Slowing Down

Sometimes it is nice to slow down. It seems like we are rushed more and more, all the time in our “fast food” culture. Heck, that even applies to range time. It is a lot of fun to rapid fire a polymer pistol and rip through a 30 round mag on an AR. But sometimes you just need to take your time and enjoy some slow-motion at the range. The Ruger Bearcat makes you slow down.


These precious rimfire rounds are much smaller than .45 Colt, and harder to load for those of us with bigger fingers.

This is a 6 shot single-action revolver. You load each cartridge one at a time into the cylinder, through a loading gate. And you eject them one at a time, too. It takes a bit to load and unload. And rimfire rounds aren’t as easy to load as .44 Magnums, or .45 Colts. They’re small, and the holes they go in are small. After taking some time to load up 6 rounds (and pick up the ones you drop), you tend to take your time shooting. You make your shots count. And this is .22 LR we’re talking about, which is still about as hard to find as…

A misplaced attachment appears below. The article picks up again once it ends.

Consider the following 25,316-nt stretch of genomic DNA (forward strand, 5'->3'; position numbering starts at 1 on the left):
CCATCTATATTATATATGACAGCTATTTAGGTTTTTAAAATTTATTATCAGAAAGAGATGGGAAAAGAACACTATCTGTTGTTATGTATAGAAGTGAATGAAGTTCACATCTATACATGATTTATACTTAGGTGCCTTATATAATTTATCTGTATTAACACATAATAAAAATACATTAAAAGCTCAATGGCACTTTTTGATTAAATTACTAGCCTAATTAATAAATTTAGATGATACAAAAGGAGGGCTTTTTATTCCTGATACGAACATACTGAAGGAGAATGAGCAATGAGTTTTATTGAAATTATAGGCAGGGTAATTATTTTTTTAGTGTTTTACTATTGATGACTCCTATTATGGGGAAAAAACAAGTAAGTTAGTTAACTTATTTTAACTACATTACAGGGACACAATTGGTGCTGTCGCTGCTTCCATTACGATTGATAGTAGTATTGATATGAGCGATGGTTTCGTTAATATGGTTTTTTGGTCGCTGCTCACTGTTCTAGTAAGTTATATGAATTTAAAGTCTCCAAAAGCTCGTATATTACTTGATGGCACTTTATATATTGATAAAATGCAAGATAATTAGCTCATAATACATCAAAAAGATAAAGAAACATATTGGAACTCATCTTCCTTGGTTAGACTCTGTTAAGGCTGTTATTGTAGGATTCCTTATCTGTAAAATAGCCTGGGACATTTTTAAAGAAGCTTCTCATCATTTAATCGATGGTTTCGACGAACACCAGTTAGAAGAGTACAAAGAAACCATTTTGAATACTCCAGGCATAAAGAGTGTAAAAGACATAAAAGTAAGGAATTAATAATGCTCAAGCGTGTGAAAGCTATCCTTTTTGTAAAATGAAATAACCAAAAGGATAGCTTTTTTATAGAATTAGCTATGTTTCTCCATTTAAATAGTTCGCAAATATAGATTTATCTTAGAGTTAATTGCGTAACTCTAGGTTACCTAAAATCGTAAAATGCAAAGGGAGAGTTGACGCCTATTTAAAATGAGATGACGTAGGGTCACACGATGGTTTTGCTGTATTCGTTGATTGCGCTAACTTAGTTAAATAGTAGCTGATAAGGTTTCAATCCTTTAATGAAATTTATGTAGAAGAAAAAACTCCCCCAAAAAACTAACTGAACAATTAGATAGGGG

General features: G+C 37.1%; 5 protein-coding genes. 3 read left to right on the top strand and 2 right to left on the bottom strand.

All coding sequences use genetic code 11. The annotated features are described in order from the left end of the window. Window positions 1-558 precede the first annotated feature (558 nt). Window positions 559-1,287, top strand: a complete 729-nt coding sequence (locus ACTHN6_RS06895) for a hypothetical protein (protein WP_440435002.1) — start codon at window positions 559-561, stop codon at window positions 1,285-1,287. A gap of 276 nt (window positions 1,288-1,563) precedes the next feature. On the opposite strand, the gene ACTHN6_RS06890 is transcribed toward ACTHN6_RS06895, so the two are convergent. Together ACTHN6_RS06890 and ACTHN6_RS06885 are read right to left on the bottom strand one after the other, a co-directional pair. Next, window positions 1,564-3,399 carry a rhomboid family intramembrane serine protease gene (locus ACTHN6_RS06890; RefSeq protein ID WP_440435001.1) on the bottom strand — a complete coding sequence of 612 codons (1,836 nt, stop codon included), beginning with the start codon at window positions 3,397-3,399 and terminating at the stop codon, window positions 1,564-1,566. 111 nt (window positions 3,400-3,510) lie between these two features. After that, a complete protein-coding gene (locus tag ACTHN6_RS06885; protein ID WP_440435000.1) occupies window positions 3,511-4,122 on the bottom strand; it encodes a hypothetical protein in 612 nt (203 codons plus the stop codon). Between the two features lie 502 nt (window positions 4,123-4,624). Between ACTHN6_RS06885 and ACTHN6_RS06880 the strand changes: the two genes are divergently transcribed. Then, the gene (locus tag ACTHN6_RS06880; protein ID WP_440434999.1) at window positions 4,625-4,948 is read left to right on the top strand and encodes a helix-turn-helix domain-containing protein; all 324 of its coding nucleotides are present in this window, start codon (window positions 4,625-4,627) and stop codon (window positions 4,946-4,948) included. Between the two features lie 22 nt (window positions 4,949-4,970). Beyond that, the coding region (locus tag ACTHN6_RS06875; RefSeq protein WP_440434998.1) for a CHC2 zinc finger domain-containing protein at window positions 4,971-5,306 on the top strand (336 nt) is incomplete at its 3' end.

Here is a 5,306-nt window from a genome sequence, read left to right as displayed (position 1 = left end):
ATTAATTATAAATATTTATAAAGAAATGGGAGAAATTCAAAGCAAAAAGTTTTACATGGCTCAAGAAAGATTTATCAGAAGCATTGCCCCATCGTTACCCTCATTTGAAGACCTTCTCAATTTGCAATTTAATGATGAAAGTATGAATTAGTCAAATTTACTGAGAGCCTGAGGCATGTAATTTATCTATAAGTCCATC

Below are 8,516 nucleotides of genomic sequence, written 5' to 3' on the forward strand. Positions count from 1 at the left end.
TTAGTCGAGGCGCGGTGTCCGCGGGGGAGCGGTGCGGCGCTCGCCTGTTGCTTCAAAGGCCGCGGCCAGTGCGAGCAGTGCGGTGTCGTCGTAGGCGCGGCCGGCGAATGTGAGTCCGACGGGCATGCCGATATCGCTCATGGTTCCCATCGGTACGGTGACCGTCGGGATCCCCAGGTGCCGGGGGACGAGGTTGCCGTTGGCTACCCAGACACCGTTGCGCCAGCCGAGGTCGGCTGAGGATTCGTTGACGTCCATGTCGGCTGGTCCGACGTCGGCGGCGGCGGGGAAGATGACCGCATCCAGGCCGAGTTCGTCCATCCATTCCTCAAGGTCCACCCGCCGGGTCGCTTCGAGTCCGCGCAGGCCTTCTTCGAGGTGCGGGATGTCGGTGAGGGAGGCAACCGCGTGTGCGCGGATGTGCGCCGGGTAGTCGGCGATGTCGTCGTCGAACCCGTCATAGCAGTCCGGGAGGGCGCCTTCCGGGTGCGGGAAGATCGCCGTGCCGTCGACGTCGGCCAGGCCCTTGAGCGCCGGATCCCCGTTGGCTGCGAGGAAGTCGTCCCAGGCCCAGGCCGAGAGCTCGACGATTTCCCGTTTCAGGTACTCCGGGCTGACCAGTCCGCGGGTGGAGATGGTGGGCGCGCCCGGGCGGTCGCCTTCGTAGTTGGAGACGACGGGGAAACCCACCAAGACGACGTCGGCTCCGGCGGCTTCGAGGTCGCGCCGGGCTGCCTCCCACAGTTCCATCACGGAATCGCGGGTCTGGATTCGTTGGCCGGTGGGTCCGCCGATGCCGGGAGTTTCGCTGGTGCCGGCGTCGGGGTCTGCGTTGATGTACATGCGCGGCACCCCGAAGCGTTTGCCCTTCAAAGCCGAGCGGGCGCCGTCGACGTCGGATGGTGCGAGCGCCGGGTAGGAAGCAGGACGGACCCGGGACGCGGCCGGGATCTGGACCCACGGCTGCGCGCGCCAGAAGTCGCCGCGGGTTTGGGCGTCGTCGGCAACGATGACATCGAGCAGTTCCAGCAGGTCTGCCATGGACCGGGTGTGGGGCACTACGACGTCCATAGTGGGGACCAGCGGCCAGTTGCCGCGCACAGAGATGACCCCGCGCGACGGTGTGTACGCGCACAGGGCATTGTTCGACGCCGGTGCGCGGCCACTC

The Ruger Bearcat is a small revolver. It weighs 24 ounces and is right at 9 inches long, though it feels much smaller in the hand. It comes with a barrel that is just over 4 inches. The sights are fixed. It is kind of like a mini Ruger Vaquero. Well, the Bearcat came first—so maybe the Vaquero is a big Bearcat. Either way, this is simplicity at its finest. The review model is blued steel with the traditional Ruger rosewood grips. It is a nice looking revolver. Ruger makes a stainless version as well.

leather creek holster

This Leather Creek Holster is made for the Bearcat, and is an ideal rig for the little revolver.

Leather and Blued Steel

There’s nothing even remotely tacticool about the Bearcat, but it is right at home on the farm. This would make a great little barn gun for pesky critters in the feed room. When I picture a blued steel revolver, I usually think of a nice leather holster to go along with it. I had Leather Creek Holsters send me one of their Bearcat holsters. This is a very nice well made piece of leather. The hand-stamped basket-weave of the Leather Creek, especially in this deep red, accentuates the grips on the Bearcat. It fit the Bearcat nice and tight. The traditional hammer loop holds the revolver in tightly and I wouldn’t be afraid of it coming out while on a ride. Follow this link for a more in-depth look at Leather Creek Holsters.